UNSUNG HEROES Unsung Heroes has created a campaign to support O’Donovan food and service worker Umberto “Suru” Ripai’s visit to his hometown in South Sudan.
Unsung Heroes has created a campaign to support O’Donovan food and service worker Umberto “Suru” Ripai’s visit to his hometown in South Sudan.

For the first time in 45 years, Umberto “Suru” Ripai, a food and service worker at Leo O’Donovan Hall, may return to his hometown in South Sudan, thanks to a fundraiser set up by Unsung Heroes, a Facebook page that spotlights workers at Georgetown.

Two hundred and ninety-two people have donated more than $5,070 to the GoFundMe campaign, exceeding the campaign’s goal of $2,000, as of press time. Unsung Heroes created the campaign Sept. 27, after the page featured an interview with Ripai.

Last week, Unsung Heroes also announced that it has partnered with Students of Georgetown, Inc. this semester to create projects to help give back to campus workers.

Unsung Heroes Founder Febin Bellamy (MSB ’17) said the partnership, which was announced in a Facebook post last week, will facilitate the vision he had when he extended the initiative beyond a class project. Bellamy originally created Unsung Heroes last April to raise awareness and support for workers on campus.

Unsung Heroes has pursued a variety of initiatives since launching in April, from hosting appreciation luncheons organized with The Corp to writing thank-you cards with philanthropy group GIVES.

Unsung Heroes helped Oneil Batchelor, a building maintenance worker, start his own catering business by raising $2,500 and hosting him at a large catering event on campus.

“I never felt so appreciated,” Batchelor said. “The students showed me so much love.”
Bellamy said that while his project was originally intended to document university workers’ stories, he now aims to incite social change through activism.

“People can easily share a story [on Facebook],” Bellamy said. “Students are now understanding that these people are human beings, but we want [them] to get involved, [to] go out of their way to think about these unsung heroes.”

Bellamy hopes The Corp’s partnership will motivate students to actively support the “unsung heroes” of Georgetown. Even though most of the plans still require further consolidation, Bellamy said students will have opportunities to engage with the organization in November.

“The Corp partnership is something we are looking forward to because it will help us work with the students to really give back to the workers,” Bellamy said.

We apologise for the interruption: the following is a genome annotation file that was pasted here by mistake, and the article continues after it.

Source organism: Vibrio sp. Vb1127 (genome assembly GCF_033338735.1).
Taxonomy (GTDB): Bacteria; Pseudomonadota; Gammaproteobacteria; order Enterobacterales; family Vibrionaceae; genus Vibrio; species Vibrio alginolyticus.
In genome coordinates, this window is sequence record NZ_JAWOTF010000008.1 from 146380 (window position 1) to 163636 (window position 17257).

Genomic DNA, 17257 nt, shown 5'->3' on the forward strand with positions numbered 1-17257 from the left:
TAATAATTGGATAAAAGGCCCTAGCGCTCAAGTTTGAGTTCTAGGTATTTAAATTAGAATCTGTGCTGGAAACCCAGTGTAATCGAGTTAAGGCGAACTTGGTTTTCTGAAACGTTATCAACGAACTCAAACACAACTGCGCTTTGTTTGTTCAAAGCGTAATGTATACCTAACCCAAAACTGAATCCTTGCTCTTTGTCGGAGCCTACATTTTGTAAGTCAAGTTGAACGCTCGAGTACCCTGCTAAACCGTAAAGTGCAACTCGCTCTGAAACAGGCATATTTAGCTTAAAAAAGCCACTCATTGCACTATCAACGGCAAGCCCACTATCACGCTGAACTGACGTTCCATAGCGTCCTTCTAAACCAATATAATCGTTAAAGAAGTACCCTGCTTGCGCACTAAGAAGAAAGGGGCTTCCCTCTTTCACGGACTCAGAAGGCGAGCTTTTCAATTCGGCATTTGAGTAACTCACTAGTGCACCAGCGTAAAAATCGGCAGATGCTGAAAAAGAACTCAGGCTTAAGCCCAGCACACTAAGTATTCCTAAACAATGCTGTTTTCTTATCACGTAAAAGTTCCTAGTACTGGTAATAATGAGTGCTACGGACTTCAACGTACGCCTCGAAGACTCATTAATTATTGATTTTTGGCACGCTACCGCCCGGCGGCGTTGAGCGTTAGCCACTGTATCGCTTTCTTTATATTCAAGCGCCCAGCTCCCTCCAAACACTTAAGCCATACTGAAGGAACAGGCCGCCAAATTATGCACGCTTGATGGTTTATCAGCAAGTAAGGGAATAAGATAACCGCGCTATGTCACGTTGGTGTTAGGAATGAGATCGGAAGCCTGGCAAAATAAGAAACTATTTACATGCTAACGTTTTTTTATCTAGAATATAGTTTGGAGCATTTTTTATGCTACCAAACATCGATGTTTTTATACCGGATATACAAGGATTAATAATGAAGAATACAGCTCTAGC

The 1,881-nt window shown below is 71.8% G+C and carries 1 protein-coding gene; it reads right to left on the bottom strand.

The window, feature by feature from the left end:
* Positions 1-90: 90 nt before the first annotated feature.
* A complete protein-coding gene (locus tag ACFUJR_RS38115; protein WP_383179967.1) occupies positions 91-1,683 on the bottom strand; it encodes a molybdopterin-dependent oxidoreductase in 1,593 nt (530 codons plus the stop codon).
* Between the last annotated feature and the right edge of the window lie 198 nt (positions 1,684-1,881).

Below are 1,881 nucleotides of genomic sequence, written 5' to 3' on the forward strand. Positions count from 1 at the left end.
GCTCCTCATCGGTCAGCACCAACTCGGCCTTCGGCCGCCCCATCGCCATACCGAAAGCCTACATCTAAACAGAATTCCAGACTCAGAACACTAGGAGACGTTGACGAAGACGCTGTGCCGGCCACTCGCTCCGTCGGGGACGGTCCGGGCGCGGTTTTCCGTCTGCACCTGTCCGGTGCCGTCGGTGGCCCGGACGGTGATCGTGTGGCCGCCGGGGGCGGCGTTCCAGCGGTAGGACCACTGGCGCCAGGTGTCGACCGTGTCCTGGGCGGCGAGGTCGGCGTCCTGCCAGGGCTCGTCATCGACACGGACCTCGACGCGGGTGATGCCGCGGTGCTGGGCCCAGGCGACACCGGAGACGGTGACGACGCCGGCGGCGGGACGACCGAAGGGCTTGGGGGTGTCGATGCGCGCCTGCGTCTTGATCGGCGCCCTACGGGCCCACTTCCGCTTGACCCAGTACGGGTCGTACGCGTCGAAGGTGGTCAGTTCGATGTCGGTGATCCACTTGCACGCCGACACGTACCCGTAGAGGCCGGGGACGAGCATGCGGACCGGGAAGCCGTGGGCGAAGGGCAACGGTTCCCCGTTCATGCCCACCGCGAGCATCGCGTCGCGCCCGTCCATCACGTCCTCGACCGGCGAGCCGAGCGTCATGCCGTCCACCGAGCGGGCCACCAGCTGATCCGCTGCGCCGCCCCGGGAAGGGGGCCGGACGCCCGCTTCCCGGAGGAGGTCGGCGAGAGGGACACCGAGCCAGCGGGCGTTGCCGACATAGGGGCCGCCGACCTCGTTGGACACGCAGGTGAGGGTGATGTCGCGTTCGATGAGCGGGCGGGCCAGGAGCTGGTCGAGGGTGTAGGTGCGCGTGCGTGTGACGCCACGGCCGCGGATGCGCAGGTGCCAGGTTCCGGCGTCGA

Bellamy said he is now considering the work that the organization can achieve with the support of the largest student-run nonprofit in the world.

“This is much more structured,” Bellamy said. “Before, it was different events where we would come together, now it’s an official partnership.”

Both groups plan on extending their work beyond a proposed “appreciation month.” Ideas such as care packages and discounts for unsung heroes would eventually give way to initiatives that seek to engage even more students.

According to Corp Service and Outreach Chair Agnes Lee (SFS ’17), The Corp’s leadership is considering featuring physical depictions of Unsung Heroes stories at storefronts for all students to see.

Former Corp Social Impact Chair Harrison Williams (COL ’16) — who helped kickstart the partnership — said he believed the project would bring a type of social entrepreneurship he thought Georgetown was lacking, while benefiting The Corp’s business interests.

“It allows The Corp to use its resources to address different issues taking place in the Georgetown community,” he said. “It contributes to the issue of worker’s rights, which should be taken pretty seriously.”

Lee said this is an opportunity to mobilize the entire Corp community under a single purpose.

“Past service efforts, we’ve done a good job of engaging individual services,” Lee said. “This initiative is so special because it is Corp-wide.”

Lee said she hopes the program will acquaint the workers with the wide array of services The Corp offers and how they can benefit from them.

“Our motto is ‘Students serving students,’ but we [as] students get served by the facilities workers, and we really benefit from their work,” Lee said. “It forms our identity as a whole as The Corp. Students who serve students serving the facility workers who work hard for us.”

Bellamy said he is also considering expanding Unsung Heroes to other college campuses and converting the Georgetown group into a chapter of a larger organization.

“We realized this is a problem, not just with Georgetown, but other schools,” Bellamy said. “There are unsung heroes in every school.”

Bellamy is currently working with American University and The George Washington University, in hopes that more chapters would open in the Washington, D.C. region. He said he would personally spearhead these efforts, even beyond graduation.

“This project has taught me that everyone has a story, no matter who you are or where you come from, we all have stories that connect us together,” Bellamy said. “Even though you may not be from the same socioeconomic or cultural background as the person next to you, you still have stories that you can share together. There’s emotion that ties you together.”

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